There are of course disadvantage to the process of creative destruction. The baker who supplies inferior bread loses his job. The customers will go to his colleague. That hurts. In the Netherlands, 3000 people work in coal-fired power plants. We want to close them – for good reasons. These people lose a fair job (and not even ‘low-wage countries’). Development has painful sides. These painful transitions require much more attention than they get now: the Dutch unemployment benefits are much too short as a compensation for the experiences of grief and loss of meaning associated with job loss. New public creativity is needed here, such as a basic income or the variant that I myself advocate, a ‘participation wage’.

Loaded with debt

A cooperative-creative market does not work automatically and does not work anywhere. Markets work better to the degree that the situation of market parties is symmetrical, worse when it is asymmetrical. In some sectors there is always asymmetry: in care, for example, and in education. A market-like setting can easily lead to exploitation and mutilation. In the Netherlands, for example, 16,000 appendix operations are performed annually, while some 13,000 of them may also be treated with medication. The market always focuses on transactions, not doing nothing, while in health care that is sometimes better. Market forces therefore do not belong everywhere.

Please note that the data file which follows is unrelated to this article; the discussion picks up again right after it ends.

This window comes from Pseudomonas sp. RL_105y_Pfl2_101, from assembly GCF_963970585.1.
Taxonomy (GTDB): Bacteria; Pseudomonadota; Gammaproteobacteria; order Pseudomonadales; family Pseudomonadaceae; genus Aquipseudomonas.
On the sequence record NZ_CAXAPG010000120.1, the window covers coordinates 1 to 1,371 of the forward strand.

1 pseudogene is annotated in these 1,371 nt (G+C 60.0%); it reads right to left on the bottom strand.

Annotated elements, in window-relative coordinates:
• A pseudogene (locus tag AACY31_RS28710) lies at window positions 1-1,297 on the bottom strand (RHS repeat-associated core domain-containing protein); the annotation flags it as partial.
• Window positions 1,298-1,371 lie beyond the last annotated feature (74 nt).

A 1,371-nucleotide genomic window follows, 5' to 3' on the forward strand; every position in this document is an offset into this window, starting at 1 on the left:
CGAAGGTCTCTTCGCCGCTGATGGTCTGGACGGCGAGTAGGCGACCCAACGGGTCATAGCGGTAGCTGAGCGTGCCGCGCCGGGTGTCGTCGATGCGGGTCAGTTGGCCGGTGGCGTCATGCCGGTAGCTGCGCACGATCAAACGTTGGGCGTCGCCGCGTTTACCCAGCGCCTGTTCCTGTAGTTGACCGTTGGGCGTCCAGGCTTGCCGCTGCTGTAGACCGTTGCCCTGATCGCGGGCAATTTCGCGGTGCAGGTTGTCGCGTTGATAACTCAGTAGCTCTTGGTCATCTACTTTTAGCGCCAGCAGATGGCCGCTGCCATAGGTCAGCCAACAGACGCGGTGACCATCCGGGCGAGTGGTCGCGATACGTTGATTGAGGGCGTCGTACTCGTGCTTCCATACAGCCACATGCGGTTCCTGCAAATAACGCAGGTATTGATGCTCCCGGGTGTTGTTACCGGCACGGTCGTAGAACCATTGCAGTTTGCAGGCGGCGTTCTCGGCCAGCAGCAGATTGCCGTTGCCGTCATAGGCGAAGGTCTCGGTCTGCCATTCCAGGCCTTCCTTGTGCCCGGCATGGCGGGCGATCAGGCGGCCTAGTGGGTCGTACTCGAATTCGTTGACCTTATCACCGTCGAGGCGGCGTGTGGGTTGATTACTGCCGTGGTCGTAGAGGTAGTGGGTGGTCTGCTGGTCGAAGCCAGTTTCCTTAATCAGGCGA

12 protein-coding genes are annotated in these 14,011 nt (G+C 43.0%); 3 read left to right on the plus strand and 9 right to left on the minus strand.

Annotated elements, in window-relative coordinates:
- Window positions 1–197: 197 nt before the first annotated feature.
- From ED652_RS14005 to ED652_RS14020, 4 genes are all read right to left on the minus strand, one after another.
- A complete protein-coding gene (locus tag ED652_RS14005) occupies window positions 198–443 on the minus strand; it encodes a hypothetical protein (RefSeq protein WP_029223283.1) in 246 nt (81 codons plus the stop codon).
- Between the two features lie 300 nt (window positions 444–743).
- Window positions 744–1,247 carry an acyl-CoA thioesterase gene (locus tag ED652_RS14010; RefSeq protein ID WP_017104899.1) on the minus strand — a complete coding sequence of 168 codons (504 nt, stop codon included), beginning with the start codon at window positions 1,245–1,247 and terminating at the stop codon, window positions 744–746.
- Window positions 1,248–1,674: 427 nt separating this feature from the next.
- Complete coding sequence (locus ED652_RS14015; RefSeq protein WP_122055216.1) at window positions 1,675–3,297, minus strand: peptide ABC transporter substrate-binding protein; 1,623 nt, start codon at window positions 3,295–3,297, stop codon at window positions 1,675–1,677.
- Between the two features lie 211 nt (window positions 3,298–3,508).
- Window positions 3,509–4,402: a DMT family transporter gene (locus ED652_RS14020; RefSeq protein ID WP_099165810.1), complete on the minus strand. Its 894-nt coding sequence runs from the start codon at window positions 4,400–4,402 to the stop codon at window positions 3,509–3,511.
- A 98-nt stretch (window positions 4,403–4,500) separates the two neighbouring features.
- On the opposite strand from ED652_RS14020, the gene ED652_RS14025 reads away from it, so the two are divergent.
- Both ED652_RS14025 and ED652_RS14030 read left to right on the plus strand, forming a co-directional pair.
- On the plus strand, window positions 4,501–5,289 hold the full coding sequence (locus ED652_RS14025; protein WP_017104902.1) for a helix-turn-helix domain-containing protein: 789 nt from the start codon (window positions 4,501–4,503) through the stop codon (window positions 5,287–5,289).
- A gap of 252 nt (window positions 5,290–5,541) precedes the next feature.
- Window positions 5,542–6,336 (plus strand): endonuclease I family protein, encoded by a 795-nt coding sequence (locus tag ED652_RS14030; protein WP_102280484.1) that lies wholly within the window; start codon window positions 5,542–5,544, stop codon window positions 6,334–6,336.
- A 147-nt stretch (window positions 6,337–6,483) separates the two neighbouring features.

Secondly, a moral embedding of markets is essential – and there is a lot of empirical evidence for it. Markets function when people are accustomed to sticking to rules, are not corrupt, trust each other, giving each other something – in short, where ‘co-operative virtues’ are practiced.